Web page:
Statement from Cardinal Wilton Gregory on testing positive for COVID-19
WASHINGTON, D.C. – Cardinal Wilton Gregory, the archbishop of The Roman Catholic Archdiocese of Washington, has issued the following statement:
This morning, as part of my regular pandemic routine, I took a rapid antigen test given by a lab-technician, and I tested positive for COVID-19.
I am fully vaccinated and boosted. I am experiencing no symptoms at this time and overall I feel quite well.
Following my doctor’s guidance, I will now quarantine at home.
I regret that this means I must cancel my participation in liturgies for January 1, the Solemnity of Mary, Mother of God, at the Cathedral of St. Matthew the Apostle and, later that day, at the Shrine of the Sacred Heart for Mass with our Haitian Catholic community. I also will no longer be able to celebrate Mass at our cathedral on January 2 for the Solemnity of the Epiphany.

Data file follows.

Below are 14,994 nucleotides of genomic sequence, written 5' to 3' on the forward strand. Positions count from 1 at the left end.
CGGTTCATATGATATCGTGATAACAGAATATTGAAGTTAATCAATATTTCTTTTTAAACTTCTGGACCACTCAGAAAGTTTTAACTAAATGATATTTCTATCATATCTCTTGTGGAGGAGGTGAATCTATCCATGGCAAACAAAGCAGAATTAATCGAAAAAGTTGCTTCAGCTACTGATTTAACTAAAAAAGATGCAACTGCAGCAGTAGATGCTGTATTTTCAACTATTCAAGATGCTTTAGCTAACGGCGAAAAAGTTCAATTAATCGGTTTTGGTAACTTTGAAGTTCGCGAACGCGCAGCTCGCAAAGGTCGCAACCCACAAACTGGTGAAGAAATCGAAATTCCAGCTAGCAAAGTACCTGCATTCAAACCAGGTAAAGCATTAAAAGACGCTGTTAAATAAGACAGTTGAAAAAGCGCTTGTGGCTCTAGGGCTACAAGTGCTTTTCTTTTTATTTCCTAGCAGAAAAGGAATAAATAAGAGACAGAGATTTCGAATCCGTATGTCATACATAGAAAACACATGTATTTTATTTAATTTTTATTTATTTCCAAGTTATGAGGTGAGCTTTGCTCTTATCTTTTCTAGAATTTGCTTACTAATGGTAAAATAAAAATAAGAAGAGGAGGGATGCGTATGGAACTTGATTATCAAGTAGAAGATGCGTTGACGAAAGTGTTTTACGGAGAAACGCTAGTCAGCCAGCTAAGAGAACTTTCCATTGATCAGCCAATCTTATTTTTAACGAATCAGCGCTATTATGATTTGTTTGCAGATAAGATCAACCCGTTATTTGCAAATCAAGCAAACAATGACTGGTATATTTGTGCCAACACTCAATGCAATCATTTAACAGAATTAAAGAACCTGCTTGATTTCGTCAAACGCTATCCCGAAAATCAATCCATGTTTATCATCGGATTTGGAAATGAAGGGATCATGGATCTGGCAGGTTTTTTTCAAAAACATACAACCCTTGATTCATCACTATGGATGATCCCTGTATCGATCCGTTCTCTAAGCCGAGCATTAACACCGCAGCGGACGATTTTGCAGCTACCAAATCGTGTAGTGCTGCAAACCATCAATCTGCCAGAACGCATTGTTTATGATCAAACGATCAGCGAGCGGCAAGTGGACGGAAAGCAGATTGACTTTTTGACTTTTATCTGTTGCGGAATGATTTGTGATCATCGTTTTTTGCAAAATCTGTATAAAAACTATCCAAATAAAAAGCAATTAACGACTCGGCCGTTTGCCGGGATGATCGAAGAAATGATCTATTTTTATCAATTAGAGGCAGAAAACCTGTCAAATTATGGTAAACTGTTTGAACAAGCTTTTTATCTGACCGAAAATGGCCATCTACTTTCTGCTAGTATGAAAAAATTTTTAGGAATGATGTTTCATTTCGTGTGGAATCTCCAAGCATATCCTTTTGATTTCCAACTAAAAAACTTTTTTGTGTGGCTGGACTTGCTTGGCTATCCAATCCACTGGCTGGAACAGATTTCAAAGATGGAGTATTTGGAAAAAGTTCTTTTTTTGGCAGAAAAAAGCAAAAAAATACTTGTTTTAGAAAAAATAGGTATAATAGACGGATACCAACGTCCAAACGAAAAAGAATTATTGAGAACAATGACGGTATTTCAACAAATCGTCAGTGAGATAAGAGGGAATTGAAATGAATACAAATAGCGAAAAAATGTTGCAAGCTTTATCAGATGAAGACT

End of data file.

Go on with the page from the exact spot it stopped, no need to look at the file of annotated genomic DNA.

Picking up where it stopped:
When our work week begins on Tuesday, January 4, I will work virtually as needed. Unfortunately, I will not be able to attend our regional spiritual retreat that week with my brother bishops.
As the omicron variant of Covid sweeps through our area, I ask that you please continue to be extremely cautious: using appropriate facemasks, getting vaccinated and boosted, and following the guidance of our public health officials.
We have learned in these past 21 months that we do better in this pandemic when we work together to care for one another.
Despite the challenges we are facing, including our need for relief and healing from this pandemic, we must not lose hope or our commitment to continued safety precautions and kindness for our loved ones and neighbors. I pray that the peace of Christ be felt by each one of us as we look ahead with faith and hope to 2022. A blessed 2022, my dear brothers and sisters.”
The Roman Catholic Archdiocese of Washington is home to more than 655,000 Catholics, 139 parishes and 90 Catholic schools, located in Washington, D.C., and five Maryland counties: Calvert, Charles, Montgomery, Prince George’s and St. Mary’s.